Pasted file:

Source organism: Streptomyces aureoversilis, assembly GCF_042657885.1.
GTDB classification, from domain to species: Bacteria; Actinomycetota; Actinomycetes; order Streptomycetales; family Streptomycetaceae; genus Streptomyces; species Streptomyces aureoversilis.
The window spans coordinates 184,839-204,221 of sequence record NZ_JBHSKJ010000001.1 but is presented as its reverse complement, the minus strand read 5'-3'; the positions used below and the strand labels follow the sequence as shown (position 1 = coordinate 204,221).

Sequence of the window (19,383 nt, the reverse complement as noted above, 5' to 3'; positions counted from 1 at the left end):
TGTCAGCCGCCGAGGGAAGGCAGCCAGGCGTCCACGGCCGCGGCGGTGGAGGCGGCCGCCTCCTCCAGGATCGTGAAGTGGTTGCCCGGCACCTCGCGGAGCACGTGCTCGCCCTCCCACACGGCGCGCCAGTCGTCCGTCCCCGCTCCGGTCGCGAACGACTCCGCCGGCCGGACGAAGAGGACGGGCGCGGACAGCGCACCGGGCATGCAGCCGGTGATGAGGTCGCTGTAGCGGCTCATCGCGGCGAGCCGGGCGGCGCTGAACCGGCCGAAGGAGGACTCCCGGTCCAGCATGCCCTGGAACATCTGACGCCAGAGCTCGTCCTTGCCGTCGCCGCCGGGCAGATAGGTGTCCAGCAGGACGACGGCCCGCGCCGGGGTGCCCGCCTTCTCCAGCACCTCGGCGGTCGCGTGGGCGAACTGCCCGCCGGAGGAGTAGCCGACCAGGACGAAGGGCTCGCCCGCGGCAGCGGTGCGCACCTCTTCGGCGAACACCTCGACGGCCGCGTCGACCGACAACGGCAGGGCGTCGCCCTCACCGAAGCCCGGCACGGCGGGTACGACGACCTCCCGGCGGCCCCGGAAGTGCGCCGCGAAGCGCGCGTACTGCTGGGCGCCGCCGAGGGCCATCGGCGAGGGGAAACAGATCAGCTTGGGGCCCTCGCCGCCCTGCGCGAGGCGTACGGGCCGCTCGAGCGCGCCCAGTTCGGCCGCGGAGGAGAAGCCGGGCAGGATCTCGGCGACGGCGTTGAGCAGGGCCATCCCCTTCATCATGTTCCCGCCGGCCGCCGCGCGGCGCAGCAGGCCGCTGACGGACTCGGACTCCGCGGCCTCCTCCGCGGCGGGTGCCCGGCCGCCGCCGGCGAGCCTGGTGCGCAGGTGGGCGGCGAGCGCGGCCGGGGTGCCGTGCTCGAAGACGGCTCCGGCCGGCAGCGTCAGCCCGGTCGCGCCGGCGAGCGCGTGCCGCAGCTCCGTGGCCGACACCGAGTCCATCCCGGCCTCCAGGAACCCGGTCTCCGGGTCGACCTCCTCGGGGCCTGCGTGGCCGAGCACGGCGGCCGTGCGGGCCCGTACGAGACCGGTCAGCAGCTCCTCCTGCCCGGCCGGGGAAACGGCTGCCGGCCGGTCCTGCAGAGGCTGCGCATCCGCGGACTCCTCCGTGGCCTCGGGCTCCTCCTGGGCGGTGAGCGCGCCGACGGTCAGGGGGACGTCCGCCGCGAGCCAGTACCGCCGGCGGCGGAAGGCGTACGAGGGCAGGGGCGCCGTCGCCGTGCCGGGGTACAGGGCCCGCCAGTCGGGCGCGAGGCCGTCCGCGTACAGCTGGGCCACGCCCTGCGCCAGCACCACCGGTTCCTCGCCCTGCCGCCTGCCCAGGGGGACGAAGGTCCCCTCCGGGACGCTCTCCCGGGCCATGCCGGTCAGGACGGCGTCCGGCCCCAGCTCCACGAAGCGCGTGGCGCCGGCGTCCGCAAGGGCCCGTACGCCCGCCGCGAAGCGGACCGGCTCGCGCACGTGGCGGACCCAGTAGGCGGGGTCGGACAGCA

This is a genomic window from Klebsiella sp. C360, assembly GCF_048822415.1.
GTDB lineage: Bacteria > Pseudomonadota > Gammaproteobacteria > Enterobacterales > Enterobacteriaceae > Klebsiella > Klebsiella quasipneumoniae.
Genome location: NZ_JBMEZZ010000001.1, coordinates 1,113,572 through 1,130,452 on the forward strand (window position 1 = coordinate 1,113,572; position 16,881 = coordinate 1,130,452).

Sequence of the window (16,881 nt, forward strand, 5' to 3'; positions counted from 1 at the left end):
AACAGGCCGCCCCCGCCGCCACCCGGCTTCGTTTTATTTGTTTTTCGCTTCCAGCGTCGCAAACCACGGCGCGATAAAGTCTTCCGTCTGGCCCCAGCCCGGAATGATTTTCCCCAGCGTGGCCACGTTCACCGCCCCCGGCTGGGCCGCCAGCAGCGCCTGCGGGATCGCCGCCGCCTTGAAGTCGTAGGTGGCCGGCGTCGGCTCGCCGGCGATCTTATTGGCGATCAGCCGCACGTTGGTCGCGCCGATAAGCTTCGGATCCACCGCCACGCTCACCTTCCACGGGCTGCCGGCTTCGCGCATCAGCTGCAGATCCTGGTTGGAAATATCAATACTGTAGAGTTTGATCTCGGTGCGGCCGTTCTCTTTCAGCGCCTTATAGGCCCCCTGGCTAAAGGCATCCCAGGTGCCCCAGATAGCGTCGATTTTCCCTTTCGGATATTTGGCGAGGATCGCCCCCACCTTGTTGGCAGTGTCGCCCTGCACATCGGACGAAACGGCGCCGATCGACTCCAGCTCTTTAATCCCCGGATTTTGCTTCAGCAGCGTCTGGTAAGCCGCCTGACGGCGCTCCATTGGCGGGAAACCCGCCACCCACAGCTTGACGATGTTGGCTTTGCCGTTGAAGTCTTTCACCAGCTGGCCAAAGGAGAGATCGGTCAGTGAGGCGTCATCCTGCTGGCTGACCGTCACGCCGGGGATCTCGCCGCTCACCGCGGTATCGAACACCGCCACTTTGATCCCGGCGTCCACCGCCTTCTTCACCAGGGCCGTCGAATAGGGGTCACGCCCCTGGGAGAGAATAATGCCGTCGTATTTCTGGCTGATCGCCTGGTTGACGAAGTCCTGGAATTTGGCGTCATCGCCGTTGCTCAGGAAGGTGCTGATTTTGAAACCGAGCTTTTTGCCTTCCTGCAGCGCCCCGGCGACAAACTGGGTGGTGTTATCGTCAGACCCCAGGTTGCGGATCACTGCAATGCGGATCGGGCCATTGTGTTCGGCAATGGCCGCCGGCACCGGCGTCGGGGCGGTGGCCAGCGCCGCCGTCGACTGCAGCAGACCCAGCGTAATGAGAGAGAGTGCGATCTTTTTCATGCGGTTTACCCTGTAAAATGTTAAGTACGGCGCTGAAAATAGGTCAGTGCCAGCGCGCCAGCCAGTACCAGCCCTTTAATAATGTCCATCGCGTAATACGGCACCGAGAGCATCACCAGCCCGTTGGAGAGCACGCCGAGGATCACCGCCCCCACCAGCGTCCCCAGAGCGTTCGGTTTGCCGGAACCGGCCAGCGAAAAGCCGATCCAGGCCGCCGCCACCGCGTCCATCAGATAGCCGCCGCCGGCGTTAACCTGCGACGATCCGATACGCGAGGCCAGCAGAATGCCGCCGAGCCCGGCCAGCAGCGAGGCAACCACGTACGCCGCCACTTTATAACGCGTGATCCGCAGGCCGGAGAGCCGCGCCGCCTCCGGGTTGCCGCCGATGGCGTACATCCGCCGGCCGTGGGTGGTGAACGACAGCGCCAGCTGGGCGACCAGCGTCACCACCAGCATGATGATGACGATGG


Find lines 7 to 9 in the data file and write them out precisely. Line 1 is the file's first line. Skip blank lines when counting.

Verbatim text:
GTDB lineage: Bacteria > Pseudomonadota > Gammaproteobacteria > Enterobacterales > Enterobacteriaceae > Klebsiella > Klebsiella quasipneumoniae.
Genome location: NZ_JBMEZZ010000001.1, coordinates 1,113,572 through 1,130,452 on the forward strand (window position 1 = coordinate 1,113,572; position 16,881 = coordinate 1,130,452).

Sequence of the window (16,881 nt, forward strand, 5' to 3'; positions counted from 1 at the left end):